BT To Remove Huawei Gear From Next-Gen Emergency Network


BT said it would swap out the Chinese vendor’s equipment at its own cost and that the process wouldn’t mean further delays to the troubled project

BT is to remove Huawei equipment from the next-generation emergency services communication network it is developing for the government over security concerns, the company has confirmed.

The move, reported earlier by The Sunday Telegraph, follows BT’s disclosure earlier in December that it was removing Huawei gear from core parts of its network, in line with an existing policy.

The policy is aimed at reducing its dependence on the Chinese telecoms equipment giant, BT has said.

EE won the contract to develop the government’s Emergency Services Network (ESN) in 2015, and was acquired by BT the following year.

Huawei Stand MWC 2016Network swap

The ESN is intended to run on EE’s existing data network, while providing priority access to emergency services such as police, fire and rescue and ambulances.

The service is aimed at replacing an existing dedicated Motorola network called Airwave.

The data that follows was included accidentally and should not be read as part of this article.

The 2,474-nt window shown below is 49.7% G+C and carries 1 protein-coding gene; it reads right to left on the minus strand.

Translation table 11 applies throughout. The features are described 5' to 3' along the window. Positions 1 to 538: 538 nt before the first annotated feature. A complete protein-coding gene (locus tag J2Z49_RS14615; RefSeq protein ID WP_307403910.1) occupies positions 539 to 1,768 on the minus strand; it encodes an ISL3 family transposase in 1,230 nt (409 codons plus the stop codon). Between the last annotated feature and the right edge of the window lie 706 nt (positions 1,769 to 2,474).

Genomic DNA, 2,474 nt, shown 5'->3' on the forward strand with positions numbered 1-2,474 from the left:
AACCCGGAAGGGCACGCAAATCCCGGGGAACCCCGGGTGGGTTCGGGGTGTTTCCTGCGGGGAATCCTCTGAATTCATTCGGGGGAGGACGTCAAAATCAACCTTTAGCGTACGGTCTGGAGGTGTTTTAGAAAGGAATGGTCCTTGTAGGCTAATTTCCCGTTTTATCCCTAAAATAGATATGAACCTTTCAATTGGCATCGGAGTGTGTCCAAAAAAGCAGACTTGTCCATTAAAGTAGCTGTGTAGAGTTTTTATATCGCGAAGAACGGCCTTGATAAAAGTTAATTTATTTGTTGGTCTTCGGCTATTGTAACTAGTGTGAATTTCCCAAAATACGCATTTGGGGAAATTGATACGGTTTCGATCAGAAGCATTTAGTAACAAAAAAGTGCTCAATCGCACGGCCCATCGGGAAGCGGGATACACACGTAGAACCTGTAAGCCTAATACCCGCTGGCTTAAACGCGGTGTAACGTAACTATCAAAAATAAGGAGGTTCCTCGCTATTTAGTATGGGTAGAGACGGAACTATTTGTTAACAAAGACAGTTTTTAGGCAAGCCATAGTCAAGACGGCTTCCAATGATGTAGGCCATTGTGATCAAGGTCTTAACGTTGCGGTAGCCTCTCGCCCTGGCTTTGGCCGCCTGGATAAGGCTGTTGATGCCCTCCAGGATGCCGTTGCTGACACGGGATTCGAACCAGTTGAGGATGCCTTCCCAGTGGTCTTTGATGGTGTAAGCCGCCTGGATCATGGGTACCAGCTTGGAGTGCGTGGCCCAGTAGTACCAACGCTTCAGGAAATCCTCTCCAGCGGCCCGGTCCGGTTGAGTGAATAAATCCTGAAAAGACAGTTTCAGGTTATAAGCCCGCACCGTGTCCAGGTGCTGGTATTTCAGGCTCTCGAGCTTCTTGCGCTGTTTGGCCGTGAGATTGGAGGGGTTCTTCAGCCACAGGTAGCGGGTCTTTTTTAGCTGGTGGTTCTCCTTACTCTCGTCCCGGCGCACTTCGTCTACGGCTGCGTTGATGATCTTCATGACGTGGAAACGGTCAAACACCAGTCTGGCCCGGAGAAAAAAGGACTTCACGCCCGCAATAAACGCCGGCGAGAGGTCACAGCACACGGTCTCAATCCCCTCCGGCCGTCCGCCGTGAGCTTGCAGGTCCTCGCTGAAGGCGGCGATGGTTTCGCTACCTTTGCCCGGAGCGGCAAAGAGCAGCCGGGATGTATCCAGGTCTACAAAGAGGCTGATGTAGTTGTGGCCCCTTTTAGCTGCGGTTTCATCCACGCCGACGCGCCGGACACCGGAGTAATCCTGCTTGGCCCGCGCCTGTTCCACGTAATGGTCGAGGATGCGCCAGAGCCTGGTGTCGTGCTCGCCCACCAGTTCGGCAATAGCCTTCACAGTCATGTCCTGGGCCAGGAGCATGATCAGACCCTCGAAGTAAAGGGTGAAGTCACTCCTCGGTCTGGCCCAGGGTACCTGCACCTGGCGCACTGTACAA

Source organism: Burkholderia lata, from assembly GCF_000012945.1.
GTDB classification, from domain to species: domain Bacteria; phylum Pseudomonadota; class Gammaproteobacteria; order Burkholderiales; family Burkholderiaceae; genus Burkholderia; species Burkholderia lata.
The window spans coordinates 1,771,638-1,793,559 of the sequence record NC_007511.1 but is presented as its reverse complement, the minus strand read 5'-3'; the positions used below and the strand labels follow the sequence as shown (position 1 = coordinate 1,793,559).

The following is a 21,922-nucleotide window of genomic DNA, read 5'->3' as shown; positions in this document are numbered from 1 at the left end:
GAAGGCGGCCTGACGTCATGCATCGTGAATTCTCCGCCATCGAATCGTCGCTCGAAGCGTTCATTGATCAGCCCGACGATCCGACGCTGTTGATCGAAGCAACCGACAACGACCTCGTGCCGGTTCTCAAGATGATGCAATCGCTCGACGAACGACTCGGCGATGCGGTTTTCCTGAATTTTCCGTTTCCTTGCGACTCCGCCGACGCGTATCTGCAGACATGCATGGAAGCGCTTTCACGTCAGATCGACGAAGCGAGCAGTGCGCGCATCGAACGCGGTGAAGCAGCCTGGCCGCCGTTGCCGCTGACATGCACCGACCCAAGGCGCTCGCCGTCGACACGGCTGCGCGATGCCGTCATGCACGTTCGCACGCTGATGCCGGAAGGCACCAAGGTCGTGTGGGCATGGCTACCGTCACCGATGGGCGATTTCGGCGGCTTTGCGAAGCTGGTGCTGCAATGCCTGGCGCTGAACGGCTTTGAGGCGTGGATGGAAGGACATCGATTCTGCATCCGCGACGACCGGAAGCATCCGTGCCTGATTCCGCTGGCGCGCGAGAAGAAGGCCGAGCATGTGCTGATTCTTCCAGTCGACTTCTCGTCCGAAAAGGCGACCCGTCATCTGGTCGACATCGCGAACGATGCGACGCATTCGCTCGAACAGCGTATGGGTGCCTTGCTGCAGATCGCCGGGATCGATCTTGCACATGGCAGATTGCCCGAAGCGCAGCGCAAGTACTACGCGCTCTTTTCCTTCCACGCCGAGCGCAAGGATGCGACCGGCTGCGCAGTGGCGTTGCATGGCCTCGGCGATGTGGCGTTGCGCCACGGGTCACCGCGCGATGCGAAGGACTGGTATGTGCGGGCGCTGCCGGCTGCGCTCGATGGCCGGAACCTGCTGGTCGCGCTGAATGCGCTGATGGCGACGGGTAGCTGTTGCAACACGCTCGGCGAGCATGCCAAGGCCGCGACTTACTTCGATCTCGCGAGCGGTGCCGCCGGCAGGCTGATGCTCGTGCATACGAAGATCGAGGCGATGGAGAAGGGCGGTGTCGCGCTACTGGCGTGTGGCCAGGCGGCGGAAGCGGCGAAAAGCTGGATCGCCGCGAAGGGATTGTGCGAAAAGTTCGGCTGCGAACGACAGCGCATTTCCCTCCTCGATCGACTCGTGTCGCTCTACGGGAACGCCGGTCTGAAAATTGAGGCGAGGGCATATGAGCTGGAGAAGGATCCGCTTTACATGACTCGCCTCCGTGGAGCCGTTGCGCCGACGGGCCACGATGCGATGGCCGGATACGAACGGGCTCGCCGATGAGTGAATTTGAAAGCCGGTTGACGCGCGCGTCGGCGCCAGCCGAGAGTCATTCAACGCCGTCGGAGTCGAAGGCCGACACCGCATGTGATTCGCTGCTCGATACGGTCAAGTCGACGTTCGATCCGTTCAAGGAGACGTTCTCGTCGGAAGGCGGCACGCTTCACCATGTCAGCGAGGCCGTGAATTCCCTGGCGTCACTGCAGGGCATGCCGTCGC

But its approach is untried elsewhere in the world, requiring custom-developed handsets and other customised gear, and the project has faced repeated delays.

BT has said its policy is to use Huawei equipment in perimeter parts of its network, such as phone masts, but not core switching gear.

It said it would remove the Huawei gear at its own expense and that the procedure wouldn’t delay the ESN from coming online by 2020 as planned.

The gear is to be removed retrospectively following a tender process, BT told The Sunday Telegraph, and it is understood that Nokia and Ericsson are front-runners to replace EE’s Huawei equipment.


“We have ongoing plans to swap to a new core network vendor for ESN, in line with BT’s network architecture principles established in 2006,” BT said in a statement.

“This will be managed with no disruption to the ESN service.”

The US has placed increased pressure on its allies in recent months to place additional restrictions on Huawei, which it sees as a key competitor in next-generation 5G mobile technology.

Huawei has repeatedly denied it poses any security threat to countries where its equipment is used.

5G is set to ramp up in 2019 beginning with critical spectrum auctions early in the year.

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